Author: Anatole Bandu
Many of the people I support in Kinshasa have no money, no soap, no water – and when they are struggling to breathe, no ventilators
We’re used to emergencies and people dying in the Democratic Republic of the Congo, whether it’s a result of the long-running conflict or Ebola, cholera and malaria. But coronavirus has knocked us for a six because it has affected people we are very close to.
I’ve been working in development for decades, but I have to admit I have shed tears these past few weeks.
So far in the DRC, there have been more than 50 Covid-19 deaths, all of them in our capital, Kinshasa, where I am based. There are 1,298 confirmed cases, most in the city.
I know many people who died, but I was very close in particular to Dorcas, 66, and Michel, 78. They were very much loved and respected members of an older people’s association. Michel and I joked that we were father and son as he shares the same name as my late father.
They both knew where all the older people lived and whenever any had problems, they were the first to respond. Dorcas leaves behind a frail, elderly husband who has high blood pressure, and we are very worried for him.
Unsurprisingly, in the past month, our work has been dealing with people suffering from Covid-19 or the consequences of the government-imposed lockdown.
We started getting calls as soon as the lockdown began. Many of the older people we support have chronic diseases, such as hypertension and diabetes, and without public transport were unable to get their medicines. They have no money for taxis. So we have been delivering medicines to people’s doors.
One couple in Kinshasa’s Gombe commune both suffered from hypertension. They had been trying to access their medicine for a while before they called us. When we delivered it, the husband was very short of breath. We called an emergency response team, who tested him for Covid-19.
It took a week for the results to come back and he was taken to hospital, where he died two days later. The hospital had no ventilators and very few health workers. Many had left, too scared to work without PPE.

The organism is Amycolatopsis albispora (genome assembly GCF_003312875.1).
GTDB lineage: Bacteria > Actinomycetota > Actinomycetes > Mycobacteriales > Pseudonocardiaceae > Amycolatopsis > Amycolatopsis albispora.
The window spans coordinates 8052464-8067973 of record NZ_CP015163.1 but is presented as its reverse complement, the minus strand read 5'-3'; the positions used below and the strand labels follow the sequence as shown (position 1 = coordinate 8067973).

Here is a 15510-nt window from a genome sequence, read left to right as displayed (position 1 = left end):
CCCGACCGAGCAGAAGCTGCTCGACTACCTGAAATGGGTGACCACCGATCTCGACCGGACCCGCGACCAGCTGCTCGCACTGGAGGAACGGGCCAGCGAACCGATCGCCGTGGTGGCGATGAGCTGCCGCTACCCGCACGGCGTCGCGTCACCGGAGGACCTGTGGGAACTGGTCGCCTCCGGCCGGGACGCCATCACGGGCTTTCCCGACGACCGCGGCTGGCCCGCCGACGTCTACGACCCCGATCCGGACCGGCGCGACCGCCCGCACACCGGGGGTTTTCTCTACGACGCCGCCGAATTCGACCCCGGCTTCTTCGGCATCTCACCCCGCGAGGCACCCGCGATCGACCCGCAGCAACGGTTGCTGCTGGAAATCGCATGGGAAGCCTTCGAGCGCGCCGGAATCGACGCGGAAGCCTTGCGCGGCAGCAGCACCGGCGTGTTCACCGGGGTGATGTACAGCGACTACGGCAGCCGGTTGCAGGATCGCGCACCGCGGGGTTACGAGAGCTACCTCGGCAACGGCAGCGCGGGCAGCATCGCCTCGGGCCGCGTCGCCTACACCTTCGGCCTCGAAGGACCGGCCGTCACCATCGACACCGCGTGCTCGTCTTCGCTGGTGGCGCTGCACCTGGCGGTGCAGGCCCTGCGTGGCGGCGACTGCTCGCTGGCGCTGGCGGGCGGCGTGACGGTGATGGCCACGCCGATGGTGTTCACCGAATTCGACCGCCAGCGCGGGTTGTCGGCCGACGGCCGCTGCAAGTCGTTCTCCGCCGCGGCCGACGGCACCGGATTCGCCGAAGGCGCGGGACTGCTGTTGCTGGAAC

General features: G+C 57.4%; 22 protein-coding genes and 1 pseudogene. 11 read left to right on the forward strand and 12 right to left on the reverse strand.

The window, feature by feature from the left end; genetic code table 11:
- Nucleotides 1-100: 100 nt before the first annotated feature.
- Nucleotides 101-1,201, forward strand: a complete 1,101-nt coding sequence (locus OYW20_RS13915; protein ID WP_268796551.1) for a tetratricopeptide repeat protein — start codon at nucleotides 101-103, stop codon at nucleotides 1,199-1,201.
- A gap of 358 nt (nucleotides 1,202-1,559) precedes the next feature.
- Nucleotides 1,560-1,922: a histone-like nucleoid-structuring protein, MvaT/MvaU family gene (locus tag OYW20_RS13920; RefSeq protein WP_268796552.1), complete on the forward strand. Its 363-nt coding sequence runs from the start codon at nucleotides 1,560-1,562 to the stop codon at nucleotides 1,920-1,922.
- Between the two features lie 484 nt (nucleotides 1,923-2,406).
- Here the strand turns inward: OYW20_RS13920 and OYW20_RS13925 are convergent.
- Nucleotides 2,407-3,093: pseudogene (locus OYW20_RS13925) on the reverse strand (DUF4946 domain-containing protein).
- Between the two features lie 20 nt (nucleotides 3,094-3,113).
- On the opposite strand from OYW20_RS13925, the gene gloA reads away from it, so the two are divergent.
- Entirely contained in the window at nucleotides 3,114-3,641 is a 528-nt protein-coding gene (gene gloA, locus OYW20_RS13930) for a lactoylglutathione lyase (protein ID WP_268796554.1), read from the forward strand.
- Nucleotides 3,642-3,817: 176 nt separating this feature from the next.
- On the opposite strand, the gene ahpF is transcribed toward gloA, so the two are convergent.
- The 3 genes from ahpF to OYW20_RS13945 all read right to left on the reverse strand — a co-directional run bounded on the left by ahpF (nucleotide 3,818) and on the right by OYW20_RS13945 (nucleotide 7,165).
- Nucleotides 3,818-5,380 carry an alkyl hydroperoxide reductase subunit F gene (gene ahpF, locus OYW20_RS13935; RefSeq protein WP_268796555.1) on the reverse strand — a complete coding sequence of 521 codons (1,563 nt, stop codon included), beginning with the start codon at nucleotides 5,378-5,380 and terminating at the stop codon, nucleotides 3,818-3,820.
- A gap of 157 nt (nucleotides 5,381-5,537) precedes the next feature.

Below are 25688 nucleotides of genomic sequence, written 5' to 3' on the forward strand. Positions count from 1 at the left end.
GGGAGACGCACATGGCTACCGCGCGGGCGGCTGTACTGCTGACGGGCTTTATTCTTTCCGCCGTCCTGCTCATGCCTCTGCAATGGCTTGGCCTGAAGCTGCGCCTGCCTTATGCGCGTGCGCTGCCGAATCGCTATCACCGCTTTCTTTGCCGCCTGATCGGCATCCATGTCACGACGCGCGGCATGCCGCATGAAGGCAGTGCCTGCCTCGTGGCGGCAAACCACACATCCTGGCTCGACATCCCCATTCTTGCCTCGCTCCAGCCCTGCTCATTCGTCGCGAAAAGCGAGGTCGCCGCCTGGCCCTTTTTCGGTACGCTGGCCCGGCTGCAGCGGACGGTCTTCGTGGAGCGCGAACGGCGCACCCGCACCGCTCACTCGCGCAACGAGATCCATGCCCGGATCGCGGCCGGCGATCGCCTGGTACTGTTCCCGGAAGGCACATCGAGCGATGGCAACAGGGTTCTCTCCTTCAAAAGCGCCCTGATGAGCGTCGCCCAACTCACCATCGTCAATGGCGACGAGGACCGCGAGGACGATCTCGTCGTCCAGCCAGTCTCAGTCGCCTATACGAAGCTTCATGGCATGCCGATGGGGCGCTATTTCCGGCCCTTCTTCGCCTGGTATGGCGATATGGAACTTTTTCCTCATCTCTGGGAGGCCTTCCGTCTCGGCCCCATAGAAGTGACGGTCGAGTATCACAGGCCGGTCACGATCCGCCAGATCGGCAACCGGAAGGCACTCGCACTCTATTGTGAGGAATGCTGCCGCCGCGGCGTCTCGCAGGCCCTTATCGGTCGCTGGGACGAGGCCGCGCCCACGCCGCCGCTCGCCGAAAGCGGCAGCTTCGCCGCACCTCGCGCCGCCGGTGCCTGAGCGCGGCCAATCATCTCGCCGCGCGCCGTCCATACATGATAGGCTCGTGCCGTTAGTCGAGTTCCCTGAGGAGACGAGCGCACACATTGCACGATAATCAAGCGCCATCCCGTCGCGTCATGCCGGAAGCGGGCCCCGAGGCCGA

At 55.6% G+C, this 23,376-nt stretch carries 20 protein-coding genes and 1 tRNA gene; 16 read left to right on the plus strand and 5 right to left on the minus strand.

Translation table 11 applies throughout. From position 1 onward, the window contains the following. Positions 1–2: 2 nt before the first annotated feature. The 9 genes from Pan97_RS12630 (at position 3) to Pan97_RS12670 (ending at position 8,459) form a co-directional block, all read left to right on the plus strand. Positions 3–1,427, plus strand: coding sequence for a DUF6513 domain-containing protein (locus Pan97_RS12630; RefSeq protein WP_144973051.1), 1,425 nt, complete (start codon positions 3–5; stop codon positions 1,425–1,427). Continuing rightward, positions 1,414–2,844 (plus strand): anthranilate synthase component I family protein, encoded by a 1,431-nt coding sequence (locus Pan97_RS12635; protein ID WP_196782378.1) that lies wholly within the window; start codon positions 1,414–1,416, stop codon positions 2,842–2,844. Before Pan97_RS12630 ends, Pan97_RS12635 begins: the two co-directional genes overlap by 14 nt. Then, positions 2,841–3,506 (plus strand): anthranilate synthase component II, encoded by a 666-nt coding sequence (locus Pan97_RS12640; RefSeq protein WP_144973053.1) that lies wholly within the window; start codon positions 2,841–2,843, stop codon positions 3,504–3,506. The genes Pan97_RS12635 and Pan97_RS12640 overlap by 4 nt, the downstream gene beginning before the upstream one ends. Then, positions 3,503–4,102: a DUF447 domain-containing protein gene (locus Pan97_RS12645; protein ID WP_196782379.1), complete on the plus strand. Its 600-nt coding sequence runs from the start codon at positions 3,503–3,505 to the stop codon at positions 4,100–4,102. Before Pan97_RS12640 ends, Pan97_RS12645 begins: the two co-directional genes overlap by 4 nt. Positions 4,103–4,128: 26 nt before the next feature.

His wife also became very ill. Unsurprisingly, when I last delivered her medicine she was very depressed, frightened and confused. She was struggling to speak and just looked up at the sky, muttering she was offering her life up to God as she had no idea what tomorrow would bring. She died last week in the hospital, unable to breathe. There was no ventilator.
Another woman in Nsele, a poor area of the city, had lost her husband to Covid and she tested positive for the virus. She talked about her fears for her two grandchildren, for whom she was the sole carer, as her eldest child died of Aids in 2018.
When we had discussed coronavirus, she said the disease is caused by not washing your hands with soap and water. She wasn’t surprised that she and her husband contracted it, as they have no clean water in the house and used charcoal ash instead of soap, which she could not afford.
She was also admitted to hospital and died. Again, there were no ventilators.
Older people here really have nothing. We have no state pensions in the DRC.
On the one hand, our economy is weak, with limited funds to support older people or sustain a robust health system. On the other, many aid agencies prioritise other groups such as women and children.
We need a stronger health system to be able to cope with disease outbreaks and we need humanitarian aid that targets older people, who are vulnerable.
When there are disease outbreaks such as Covid-19 and Ebola, people fear for their lives and flee, leaving behind elderly relatives. This happened to my own mother during the Ebola outbreak in Goma in 2018. She was 78 and had hypertension and diabetes. Sadly, family members left her alone when they fled. When I discovered what had happened I organised for her to be taken to hospital but it was too late. She had passed away.
As soon as we heard about the Ebola outbreak in Beni last month, we mobilised a team to visit older people, distribute soap and hand sanitiser, carry out education and awareness-raising and generally check they were OK. So far, no older people have died of the disease there.
When she was with us, my mother was a champion of older people and I’m doing what I can to keep her legacy alive.
But at the moment, I struggle to sleep at night, knowing that many older people will die in the coming days here in Kinshasa. That is very hard to bear.